The original NAFTA deal has landed back atop Donald Trump's hit list, with the U.S. president again declaring he intends to terminate the 24-year-old trade pact — a move that appears designed to pressure lawmakers on Capitol Hill into approving its recently negotiated successor.
Donald Trump tweeted a warning shot across GM's front bumper on Tuesday, November 27, 2018, threatening to pull all U.S. subsidies for America's largest automaker if its plans to slash jobs and production at North American plants prove to be a precursor to building interconnected electric cars in China.
Donald Trump's tariff battles with Canada, Mexico, China and Europe have inflated the cost of steel, making it more expensive to build cars in North America, but General Motors' decision to close factories and lay off thousands of people is more about tactics than the balance sheet, say trade observers and automotive industry experts.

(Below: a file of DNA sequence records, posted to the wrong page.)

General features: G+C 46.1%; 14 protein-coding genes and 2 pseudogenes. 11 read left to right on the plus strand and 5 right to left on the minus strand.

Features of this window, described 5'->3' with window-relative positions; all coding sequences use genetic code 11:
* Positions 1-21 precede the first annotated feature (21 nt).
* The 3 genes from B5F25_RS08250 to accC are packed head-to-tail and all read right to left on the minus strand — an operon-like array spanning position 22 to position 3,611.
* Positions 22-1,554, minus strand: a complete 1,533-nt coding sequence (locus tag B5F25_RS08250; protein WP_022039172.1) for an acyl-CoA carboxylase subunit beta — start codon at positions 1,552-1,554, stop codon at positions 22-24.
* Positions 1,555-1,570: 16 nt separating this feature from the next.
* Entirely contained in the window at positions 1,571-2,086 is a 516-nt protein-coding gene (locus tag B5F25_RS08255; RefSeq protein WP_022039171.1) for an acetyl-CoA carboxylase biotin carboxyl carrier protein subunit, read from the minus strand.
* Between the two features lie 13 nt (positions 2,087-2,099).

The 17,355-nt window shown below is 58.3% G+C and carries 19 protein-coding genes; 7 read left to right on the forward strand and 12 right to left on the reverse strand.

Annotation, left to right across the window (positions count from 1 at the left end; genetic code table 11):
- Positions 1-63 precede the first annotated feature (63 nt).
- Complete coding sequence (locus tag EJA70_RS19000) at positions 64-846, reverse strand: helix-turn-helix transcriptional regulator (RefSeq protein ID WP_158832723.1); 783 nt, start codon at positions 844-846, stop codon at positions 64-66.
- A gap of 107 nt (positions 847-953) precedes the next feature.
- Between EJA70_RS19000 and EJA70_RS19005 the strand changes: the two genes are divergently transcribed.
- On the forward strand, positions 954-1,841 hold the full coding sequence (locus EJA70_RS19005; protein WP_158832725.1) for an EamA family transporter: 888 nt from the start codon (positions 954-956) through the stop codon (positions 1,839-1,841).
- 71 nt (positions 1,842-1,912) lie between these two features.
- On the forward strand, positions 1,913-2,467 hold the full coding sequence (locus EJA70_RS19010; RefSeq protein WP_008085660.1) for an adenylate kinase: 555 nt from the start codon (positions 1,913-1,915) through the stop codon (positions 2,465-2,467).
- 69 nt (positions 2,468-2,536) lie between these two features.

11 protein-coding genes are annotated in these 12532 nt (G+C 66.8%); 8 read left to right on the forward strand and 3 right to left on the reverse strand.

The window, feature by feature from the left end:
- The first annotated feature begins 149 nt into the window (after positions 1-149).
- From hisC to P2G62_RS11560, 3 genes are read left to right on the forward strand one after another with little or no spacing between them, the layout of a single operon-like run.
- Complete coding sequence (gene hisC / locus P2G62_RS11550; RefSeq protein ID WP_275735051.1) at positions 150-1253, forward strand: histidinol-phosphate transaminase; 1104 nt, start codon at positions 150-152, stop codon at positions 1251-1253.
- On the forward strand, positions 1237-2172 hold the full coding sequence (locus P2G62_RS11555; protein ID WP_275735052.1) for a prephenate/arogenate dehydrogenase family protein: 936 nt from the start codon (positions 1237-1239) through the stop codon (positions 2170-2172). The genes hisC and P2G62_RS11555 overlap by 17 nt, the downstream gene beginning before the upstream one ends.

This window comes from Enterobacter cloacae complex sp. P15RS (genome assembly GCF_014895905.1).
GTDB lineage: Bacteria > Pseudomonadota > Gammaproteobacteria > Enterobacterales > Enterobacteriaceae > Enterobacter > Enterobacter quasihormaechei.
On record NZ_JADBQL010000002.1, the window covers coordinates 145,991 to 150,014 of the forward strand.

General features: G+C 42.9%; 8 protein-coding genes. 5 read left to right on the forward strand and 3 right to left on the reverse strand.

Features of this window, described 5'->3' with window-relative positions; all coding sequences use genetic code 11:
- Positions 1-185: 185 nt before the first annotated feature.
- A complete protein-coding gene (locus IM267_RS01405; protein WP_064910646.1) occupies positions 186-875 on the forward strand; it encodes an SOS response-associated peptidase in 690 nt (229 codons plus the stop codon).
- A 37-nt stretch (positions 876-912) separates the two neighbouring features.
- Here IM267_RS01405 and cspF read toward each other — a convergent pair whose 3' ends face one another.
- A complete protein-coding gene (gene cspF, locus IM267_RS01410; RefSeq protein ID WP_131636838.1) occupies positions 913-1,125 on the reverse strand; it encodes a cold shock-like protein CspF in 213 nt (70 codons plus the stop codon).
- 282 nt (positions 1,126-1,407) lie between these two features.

A group of U.S. senators is pushing President Donald Trump to fast-track the final text of the United States-Mexico-Canada Agreement so Congress can vote on it before the end of the year — a notion that stretches credulity for lawmakers and observers on both sides of the Canada-U.S. border.
Canada's fraught new trade pact with the United States and Mexico is facing a new challenge: a group of conservative U.S. lawmakers who say its language on sexual orientation and gender identity is inappropriate and an affront to national sovereignty.
Economic uncertainty will linger across North America unless and until a divided Congress approves the U.S.-Mexico-Canada Agreement, trade lawyers from both countries predicted Wednesday as newly emboldened Democrats on Capitol Hill vowed not to rubber-stamp the deal.
The prospect of a constitutional crisis is familiar to Canadians, one that triggers feelings of dread, fear and no small measure of loathing — and now perhaps pity for the United States, which some say Donald Trump is leading towards a constitutional crisis of its own.